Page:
Ellen Johnson: Form & Formless

Ya know what the problem is with most female singers? They either sound like they’re taking up a second career by re-hashing The Great American Songbook, or they try to sound ultra artsy by going avant garde and filling a disc with “eee ah ugh ooo” and various pants and huffs that sound like some sonic form of a Jackson Pollock painting.

Ellen Johnson successfully walks the tightrope of making jazz vocals accessible, but also keeping it fresh and spontaneous here, as she teams up in duo formats with guitarists Larry Koonse and John Stowell in a mix of richly prism-ed reads of classics like “Naima” and “Nature Boy” while also delving into a series of freely improvised pieces that are high on melody and low on self indulgence.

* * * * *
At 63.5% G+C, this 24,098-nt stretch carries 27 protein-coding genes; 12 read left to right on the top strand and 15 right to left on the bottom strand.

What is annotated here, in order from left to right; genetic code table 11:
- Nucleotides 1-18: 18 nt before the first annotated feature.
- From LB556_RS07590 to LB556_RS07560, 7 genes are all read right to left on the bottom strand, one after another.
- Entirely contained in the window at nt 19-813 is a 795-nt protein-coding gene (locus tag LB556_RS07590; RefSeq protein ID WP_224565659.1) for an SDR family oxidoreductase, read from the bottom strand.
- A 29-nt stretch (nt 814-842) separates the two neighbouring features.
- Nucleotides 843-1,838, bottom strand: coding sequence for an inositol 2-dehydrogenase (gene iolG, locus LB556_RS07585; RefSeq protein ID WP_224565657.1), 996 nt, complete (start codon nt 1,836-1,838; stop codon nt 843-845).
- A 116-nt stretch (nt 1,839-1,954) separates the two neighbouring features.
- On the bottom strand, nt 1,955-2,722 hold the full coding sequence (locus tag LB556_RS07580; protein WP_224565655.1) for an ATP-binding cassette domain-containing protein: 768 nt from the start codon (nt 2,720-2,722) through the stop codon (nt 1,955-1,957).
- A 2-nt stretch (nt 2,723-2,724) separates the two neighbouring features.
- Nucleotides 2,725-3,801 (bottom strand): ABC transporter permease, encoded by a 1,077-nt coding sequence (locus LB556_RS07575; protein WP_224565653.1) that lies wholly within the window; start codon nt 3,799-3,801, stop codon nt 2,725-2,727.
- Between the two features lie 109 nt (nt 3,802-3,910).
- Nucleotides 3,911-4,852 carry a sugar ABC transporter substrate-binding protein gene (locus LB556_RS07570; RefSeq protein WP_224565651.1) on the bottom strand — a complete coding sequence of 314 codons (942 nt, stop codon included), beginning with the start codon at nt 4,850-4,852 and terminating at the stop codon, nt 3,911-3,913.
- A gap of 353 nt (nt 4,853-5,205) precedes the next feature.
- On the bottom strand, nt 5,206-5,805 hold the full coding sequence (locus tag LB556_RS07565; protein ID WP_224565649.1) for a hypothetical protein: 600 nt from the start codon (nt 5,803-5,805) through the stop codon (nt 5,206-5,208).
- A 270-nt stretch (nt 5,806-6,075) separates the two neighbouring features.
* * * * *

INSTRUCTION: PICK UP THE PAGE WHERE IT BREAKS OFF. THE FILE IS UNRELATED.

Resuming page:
Johnson uses multi tracks of her voice to create a wondrously wordless read of Coltrane’s “Naima” while she creates a haunting orchestral opening on Mingus’ “ Weird Nightmare.” Nolan Shaheed adds a trumpet on  a take of “’Round Midnight” that has Johnson’s voice sound like a full moon gleaming through a draped window. As for the improvisations, she sounds like she’s at a back porch in the Delta with Stowell as she coos the blues on “Nolan’s Notorious Nocturne” and does some fragrant and soft percussion that has her and Koonse take you to a Brazilian village on “Infinity is Forever.” Through it all, Johnson’s voice is clear and flexible as she effortlessly reaches down to subtones before swooping up like a pelican retrieving its prey to higher altitudes. A real charmer.



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